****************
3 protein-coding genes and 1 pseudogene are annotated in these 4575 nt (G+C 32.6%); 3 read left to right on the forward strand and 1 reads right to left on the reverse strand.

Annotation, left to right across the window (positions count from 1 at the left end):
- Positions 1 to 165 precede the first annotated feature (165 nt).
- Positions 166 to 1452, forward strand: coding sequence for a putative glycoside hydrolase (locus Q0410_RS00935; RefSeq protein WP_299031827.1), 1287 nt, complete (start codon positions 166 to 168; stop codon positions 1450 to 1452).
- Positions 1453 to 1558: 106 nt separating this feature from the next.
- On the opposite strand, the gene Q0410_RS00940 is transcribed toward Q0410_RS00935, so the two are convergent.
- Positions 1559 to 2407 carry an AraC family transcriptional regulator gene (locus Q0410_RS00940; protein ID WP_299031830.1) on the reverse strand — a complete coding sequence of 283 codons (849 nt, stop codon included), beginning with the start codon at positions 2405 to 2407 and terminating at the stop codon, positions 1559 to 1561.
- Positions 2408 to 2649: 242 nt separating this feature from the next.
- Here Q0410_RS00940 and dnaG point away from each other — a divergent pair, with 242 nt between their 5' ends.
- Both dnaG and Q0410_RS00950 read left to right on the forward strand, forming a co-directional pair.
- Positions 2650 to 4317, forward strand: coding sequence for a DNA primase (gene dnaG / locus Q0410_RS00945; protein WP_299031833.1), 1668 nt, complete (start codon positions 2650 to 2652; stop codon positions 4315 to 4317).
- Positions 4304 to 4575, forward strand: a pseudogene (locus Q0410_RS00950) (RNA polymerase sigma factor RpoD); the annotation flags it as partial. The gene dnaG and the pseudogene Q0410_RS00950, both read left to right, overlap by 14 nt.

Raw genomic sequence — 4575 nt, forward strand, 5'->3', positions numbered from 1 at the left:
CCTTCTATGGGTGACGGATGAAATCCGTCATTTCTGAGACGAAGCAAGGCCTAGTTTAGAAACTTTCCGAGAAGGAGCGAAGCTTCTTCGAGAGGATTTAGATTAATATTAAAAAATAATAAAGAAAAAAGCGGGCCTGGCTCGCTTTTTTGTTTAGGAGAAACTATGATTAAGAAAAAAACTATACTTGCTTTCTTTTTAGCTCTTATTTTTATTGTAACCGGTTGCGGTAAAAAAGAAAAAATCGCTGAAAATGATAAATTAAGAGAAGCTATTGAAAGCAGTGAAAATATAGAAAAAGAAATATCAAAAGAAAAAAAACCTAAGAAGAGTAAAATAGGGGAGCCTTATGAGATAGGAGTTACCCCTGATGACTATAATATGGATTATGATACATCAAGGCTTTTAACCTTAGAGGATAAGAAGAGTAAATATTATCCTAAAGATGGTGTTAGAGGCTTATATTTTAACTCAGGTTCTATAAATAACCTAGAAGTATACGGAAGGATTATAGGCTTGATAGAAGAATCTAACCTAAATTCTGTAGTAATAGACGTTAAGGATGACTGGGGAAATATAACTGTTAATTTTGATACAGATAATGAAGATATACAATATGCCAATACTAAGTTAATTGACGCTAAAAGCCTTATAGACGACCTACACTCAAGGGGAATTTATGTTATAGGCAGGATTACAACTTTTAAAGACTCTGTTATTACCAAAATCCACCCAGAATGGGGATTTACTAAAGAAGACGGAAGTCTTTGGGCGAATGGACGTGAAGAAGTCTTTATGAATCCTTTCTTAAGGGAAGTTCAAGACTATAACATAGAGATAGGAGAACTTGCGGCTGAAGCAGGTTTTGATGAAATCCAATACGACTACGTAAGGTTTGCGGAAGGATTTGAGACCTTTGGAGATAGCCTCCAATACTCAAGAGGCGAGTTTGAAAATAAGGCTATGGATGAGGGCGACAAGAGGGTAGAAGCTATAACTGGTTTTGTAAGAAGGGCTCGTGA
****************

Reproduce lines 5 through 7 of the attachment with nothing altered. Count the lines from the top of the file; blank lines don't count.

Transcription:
- Positions 1453 to 1558: 106 nt separating this feature from the next.
- On the opposite strand, the gene Q0410_RS00940 is transcribed toward Q0410_RS00935, so the two are convergent.
- Positions 1559 to 2407 carry an AraC family transcriptional regulator gene (locus Q0410_RS00940; protein ID WP_299031830.1) on the reverse strand — a complete coding sequence of 283 codons (849 nt, stop codon included), beginning with the start codon at positions 2405 to 2407 and terminating at the stop codon, positions 1559 to 1561.